Dallas Fed's Fisher "Perplexed" By Wall Street "Fetish" With QE3 And Disgusted With The Addiction To "Monetary Morphine"Submitted by Tyler Durden on 03/05/2012 14:36 -0400
And now for some pure irony, we have a member of the Fed, granted a gold bug, but a Fed member nonetheless, one of the same people who not only enacted ZIRP, but encourage easy money every time there is a downtick in the market, complaining about, get this, Wall Street's "continued preoccupation, bordering upon fetish" with QE3. The irony continues: "Trillions of dollars are lying fallow, not being employed in the real economy. Yet financial market operators keep looking and hoping for more. Why? I think it may be because they have become hooked on the monetary morphine we provided when we performed massive reconstructive surgery, rescuing the economy from the Financial Panic of 2008–09, and then kept the medication in the financial bloodstream to ensure recovery....I believe adding to the accommodative doses we have applied rather than beginning to wean the patient might be the equivalent of medical malpractice." So let's get this straight: these academic titans, who for one reason or another, are given free rein to determine the fate of the once free world with their secret decisions every two or three months, are completely unaware of classical conditioning, discovered by Pavlov nearly 90 years ago, also known as a salivation response. The same Fed is shocked, shocked, that every time the market dips, the red light goes off, and the "balls to the wall" crowd scream for more, more, more free money. Really Fisher? Really? Oh, and let us guess what happens the next time the S&P slides into the tripple digits: will the Fed a) do nothing, thereby letting the market slide to its fair value in the 400 point range, or b) print. Our money, in the form of hard yellow metal, is on the latter, just like we predicted, correctly, back in March 2009 in " Bailoutspotting (Or The Search For The Great Financial Methadone Clinic" that nothing will ever change vis-a-vis the great market junkie until it all comes crashing down.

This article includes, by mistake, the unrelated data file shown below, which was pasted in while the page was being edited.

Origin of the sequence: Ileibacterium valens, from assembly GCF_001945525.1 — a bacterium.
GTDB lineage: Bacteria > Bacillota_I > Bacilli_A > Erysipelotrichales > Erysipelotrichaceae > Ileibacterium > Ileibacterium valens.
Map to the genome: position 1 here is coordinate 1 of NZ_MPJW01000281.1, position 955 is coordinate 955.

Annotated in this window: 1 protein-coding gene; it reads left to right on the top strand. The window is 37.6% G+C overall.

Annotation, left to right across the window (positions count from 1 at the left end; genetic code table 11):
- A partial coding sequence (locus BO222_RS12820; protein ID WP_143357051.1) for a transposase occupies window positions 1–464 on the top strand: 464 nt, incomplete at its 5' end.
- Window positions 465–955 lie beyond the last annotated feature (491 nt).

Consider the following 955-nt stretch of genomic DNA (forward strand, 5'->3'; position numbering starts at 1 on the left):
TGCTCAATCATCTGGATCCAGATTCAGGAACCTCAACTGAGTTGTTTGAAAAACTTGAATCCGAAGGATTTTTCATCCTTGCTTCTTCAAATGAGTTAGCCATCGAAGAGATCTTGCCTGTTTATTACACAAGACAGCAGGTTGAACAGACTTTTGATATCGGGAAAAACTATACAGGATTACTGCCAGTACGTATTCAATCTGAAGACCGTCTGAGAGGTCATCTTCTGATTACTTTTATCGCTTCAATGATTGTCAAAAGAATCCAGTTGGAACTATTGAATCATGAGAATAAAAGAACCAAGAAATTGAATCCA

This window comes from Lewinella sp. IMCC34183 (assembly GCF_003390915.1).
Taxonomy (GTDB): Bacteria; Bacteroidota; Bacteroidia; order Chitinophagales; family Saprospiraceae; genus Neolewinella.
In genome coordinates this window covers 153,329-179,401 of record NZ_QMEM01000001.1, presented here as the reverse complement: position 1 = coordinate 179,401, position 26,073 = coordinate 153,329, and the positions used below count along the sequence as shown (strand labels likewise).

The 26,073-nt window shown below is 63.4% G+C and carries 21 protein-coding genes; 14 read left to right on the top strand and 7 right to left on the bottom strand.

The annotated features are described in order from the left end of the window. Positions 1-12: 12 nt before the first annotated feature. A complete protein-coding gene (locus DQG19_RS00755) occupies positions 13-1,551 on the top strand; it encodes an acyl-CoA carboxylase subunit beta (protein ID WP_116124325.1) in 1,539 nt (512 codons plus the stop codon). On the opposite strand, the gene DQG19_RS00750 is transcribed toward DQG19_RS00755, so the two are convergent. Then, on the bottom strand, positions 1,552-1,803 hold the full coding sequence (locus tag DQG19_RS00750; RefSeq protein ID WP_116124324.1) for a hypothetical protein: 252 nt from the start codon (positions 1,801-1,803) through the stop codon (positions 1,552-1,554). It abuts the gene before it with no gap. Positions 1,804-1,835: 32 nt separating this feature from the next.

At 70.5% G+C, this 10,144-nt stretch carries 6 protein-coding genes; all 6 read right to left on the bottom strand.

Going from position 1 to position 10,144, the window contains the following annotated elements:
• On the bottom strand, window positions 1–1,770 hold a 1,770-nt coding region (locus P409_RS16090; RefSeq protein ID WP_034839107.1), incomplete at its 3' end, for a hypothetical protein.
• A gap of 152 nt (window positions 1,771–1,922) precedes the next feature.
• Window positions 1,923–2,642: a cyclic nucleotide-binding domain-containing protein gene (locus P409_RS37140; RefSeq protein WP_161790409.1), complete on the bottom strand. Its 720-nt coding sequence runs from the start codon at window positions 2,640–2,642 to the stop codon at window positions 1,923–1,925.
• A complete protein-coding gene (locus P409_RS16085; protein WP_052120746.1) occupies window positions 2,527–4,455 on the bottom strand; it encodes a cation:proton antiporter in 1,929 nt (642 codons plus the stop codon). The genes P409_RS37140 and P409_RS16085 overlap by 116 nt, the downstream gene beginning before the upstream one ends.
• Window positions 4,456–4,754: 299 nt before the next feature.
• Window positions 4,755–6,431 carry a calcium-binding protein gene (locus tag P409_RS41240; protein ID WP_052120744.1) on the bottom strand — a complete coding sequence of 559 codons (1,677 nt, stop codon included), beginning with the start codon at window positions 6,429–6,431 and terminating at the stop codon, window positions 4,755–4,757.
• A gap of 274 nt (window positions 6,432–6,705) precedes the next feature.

"Emotions exceeding known parameters cause extreme events, such as stock market booms and busts. They are self-reinforcing spirals upward and especially downward that, once established, keep diverging from equilibrium until the driving forces fade or stronger counter forces reverse them. Ever-increasing desires for accumulating ever greater wealth faster and faster ignited a credit bubble that spiralled upwards until it burst in 2007 from a lack of new borrowers. The multi decade credit bubble and its bursting were extreme events. No model recognized the credit bubble or its collapse and no model is giving any indication of the plethora of problems now brewing in Europe."
While everyone was busy ruminating on how little impact a Greek default would have on the global economy, the IIF - the syndicate of banks dedicated to the perpetuation of the status quo - was busy doing precisely the opposite. In a Confidential Staff Note that was making the rounds in the past 2 weeks titled "Implications of a Disorderly Greek Default and Euro Exit" the IIF was doing its best Hank Paulson imitation in an attempt to scare the Bejeezus out of potential hold outs everywhere, by "quantifying" the impact form a Greek failure. The end result: "It is difficult to add all these contingent liabilities up with any degree of precision, although it is hard to see how they would not exceed €1 trillion." In other words, hold out at your own peril. Of course, what the IIF does not understand, is that for hedge funds it is precisely this kind of systemic nuisance value that makes holding out that much more valuable, as they understand all too well that they have all the cards on the table. And while a Greek default could be delayed even if full PSI was not attained by Thursday, it would simply make paying off the holdouts the cheapest cost strategy for the IIF, for Europe and for the world's banks. Unless of course, the IIF is bluffing, in which case the memorandum is not worth its weight in 2020 US Treasurys.